[Sonic Death Bot] Chapter 8: What Isn’t To Be Done?


When Noble got back home, the door was unlocked and the Philosophy Student was still-life on the couch with a laptop on her crotch.

‘How did you get in?’

‘Forced the lock.’

‘I didn’t know you could do that.’

‘I can’t…’ She pointed at the wheelchair lady on the other side of the room, throwing an orange up and down. ‘Katya can.’

‘What are you doing here?’

‘Continuing the struggle.’


The Philosophy Student held up her laptop and twisted it around until Noble could see a white-on-black forum site on the screen.

‘See this? The right-wing fuckers are trying to spam a new Native American actress-stroke-film-maker-stroke KOL, you know, to suppress her voice. So we’re making sure there’s some balance.’

‘That’s nice.’

‘It’s harder than you think, actually, Nobes. Most people would just bite back, but the way we do it is, we bite back, claro, but we do it in a way that makes anyone reading it sway to our side.’

‘How do you do that?’

‘Deflect five times then thrust.’

‘What does that mean?’

‘Too long to explain, but the point is…’ Detroit came in from the corridor, carrying his own laptop, and sat down on the floor next to the Philosophy Student. ‘What you got, Dee?’



‘Mutt Damon.’

The Philosophy Student looked at the screen on Detroit’s laptop and shook her head. ‘Fucking leech hands…’

‘Is he being attacked too?’ asked Noble, squinting at the white-on-black text.

‘Ha, Mutt Demonology? No chance.’

‘I don’t understand.’

‘We’ve gotta pin him down fast,’ continued Detroit, jabbing the pasty gammon pic on screen, ‘make sure it gets some traction.’

‘What’s he done?’

‘Before, too much to list. Now, whitewashing Chinese history. Pretty apt, right?’

‘Apt? I don’t-…’

‘Sorry, Noble, I’m aware this is probably going way over your head. You’re still old left, vulgar Marxist, base over superstructure kind of guy. Well, things are different now, evolved. We all woke up, realised it was whitey fucking us over, from all fucking directions, but whitey doesn’t have domain over the internet yet, fuck, doesn’t even understand how it operates half the time…so that’s where the war is fought.’

‘Whitey? As in white people?’

‘Come on, brother, you can’t be that far out of the loop?’

Noble ignored Detroit and kept her eyes on the Philosophy Student. ‘I thought the rich and the powerful were the enemy.’

‘Yeah, they are. And so is everything they’ve infected. See, it’s a white system, made by whitey, by white men, and all that shit filters down, creates adherents, dumb fuck foot soldiers. But take away whitey privilege and the system implodes, becomes equalised. That’s when the revolution happens.’

‘I don’t understand.’

‘Which bit?’

‘You’re white.’

The Philosophy Student flinched, hitting a random key hard on the laptop. ‘Actually, I’m Cuban. Queer Cuban woman to be precise.’

‘But…your skin is white. Isn’t it?’

‘He’s got a point,’ muttered Detroit from the side, glancing at the Philosophy Student.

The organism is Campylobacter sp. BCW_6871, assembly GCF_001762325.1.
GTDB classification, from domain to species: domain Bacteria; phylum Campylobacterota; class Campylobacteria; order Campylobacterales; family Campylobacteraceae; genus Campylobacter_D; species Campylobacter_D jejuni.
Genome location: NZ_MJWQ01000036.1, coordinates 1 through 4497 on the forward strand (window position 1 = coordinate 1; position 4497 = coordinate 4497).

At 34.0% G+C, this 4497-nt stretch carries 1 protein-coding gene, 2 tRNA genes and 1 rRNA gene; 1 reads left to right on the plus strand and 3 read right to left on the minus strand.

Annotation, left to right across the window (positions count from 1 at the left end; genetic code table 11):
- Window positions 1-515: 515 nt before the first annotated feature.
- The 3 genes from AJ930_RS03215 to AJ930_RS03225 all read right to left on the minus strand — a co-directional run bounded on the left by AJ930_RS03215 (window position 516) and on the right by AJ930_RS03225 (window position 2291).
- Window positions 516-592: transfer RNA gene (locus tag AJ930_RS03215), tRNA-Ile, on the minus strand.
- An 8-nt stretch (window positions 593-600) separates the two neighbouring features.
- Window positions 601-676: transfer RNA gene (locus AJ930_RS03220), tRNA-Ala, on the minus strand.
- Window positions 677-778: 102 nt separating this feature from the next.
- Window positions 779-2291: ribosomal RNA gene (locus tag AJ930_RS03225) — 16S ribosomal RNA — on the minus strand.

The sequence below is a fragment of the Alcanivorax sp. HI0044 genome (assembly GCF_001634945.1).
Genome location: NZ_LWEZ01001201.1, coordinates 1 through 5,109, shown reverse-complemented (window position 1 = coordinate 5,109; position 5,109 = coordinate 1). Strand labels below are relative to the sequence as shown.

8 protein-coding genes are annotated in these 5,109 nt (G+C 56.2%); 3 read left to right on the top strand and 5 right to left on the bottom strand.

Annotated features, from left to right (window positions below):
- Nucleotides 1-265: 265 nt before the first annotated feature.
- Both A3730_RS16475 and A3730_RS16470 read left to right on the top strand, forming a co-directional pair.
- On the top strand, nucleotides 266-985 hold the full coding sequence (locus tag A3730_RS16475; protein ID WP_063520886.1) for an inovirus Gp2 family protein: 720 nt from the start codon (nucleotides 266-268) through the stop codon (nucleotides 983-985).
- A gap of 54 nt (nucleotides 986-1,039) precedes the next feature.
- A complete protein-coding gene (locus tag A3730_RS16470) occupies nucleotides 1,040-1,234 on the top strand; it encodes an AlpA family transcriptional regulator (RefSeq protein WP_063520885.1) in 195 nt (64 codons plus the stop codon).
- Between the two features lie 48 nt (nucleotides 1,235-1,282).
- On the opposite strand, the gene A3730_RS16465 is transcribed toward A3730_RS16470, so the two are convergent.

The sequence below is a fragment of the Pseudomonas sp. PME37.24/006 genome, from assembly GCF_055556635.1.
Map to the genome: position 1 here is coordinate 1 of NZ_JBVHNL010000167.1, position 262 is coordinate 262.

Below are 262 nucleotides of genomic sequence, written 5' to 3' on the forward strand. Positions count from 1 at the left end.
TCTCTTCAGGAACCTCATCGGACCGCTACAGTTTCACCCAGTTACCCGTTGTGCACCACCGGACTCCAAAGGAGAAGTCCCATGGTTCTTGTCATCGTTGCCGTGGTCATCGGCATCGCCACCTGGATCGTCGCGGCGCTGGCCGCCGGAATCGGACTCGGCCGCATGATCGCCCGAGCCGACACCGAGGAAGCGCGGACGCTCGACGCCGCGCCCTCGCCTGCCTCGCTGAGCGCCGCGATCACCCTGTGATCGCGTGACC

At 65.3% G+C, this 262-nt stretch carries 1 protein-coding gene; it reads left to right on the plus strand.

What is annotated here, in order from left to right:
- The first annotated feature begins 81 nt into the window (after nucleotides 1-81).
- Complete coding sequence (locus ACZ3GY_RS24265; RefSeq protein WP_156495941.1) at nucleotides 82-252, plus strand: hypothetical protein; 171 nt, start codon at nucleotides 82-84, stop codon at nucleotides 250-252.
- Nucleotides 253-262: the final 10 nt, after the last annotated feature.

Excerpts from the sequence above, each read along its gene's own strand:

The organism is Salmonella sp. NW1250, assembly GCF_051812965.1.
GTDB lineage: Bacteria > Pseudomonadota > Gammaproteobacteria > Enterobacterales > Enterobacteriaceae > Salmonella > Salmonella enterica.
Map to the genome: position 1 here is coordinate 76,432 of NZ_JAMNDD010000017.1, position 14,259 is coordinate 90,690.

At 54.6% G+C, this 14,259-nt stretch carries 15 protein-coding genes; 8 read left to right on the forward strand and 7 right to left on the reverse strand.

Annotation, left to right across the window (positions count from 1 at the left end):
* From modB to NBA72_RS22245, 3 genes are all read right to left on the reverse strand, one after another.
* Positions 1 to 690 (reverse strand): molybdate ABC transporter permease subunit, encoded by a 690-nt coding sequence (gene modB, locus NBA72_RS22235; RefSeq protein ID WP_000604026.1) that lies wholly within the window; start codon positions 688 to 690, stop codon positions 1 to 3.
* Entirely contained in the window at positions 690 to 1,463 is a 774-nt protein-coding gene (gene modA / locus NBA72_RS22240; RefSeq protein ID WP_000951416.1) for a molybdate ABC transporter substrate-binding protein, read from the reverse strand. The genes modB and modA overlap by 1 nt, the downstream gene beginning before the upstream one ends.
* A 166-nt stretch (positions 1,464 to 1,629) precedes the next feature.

‘She,’ corrected Noble, to the floor.

‘You are pretty pale.’

The Philosophy Student moved to close her laptop, stopped, then opened it up again. ‘Nobes, you’re not getting it. Obviously, the darker your skin, the more fucked you are, but there are so many forms of slavery and oppression and, unless I’m living in a Spanish-speaking country, I exist somewhere around the third level.’

‘What about the poor?’

‘Diversionary tactic by racists,’ said Detroit, stroking a fingernail.

‘And the poor who are ethnic minorities?’


‘That’s right,’ said the Philosophy Student, patting Detroit on the shoulder and getting a fuck you doing look in return. ‘They’re the ones we’re fighting for the most.’

‘But not if they’re white?’

‘Them? We’re not opposed to it, ideologically. But, to be honest, they don’t really need our help, Nobes, cos they’re white. And whiteness is the ultimate privilege.’

‘Even from within poverty?’

‘Money is irrelevant. The point is they have a power or status that others do not, at their specific level of entry.’

‘Power to do what?’

Detroit folded his arms. ‘Get a loan. Start a small business. Have opinions in public, in the media, online. Glare at a cop. Fuck around. Anything.’

‘Shout at a cop,’ shouted Angela from across the room.

‘Exactly. Probably the kindest thing we can say is they’re brainwashed, or ignorant, but that’s still no excuse. They are where they’ve let themselves be. Unlike minorities, poor, middle-class, even the rich ones, who have been objectively kept down by the system, without respite. They’re the target demo we’ve gotta reach out to, elevate.’

‘I think I need a beer.’

‘Get us one too, will you?’ asked Detroit, tone more of a demand than a request.

Noble walked, scratching her cheek, into the kitchen and returned with four beers, saw that Farrokh and Angela had joined them, so went back and got two more.

After that, she watched the group work, a mix of confused and intrigued. The brunt of it was simple: attack Mutt Damon for cultural appropriation [and older transgressions, if appropriate].

Method: post comments under different usernames, each one accusing Mutt Damon of whitewashing Chinese culture and stealing a role that should’ve gone to either Donnie Yen or the guy from Lost. Or, according to Angela, a talented young Vietnamese actor called Stelli, who she knew from Stanford.

Then the right-wingers started to appear, like shitty dots on a night sky, saying the regressive left were like Nazis, Hollywood was market-driven, the film was a Chinese production, had a Chinese director, and there were other Chinese people in it so what was the problem?

At some point, a fake porn shot of Fan Bing Bing popped up on screen and things went from nuclear to Novaya Zemlya.

Feeling weirdly anxious [and a little aroused], Noble walked outside to get some air and when she walked back in, the Philosophy Student said they were all hungry and was there anywhere decent nearby that served really local indigenous stuff?

Noble nodded and took them across Shing Mun river to Wo Che Estate. There was an open air restaurant that served Cantonese food on plastic table sheets, with locals chatting loudly all around.

The gang took one look and said, nope, this place is dirty as fuck, is there a cooler place nearby, maybe in Sheung Wan, we heard there’s some good fusion cafes there.

‘Sheung Wan is full of ex pats and ABCs pretending to be poor,’ replied Noble, adding a frown just in case. ‘You won’t find what you’re looking for there.’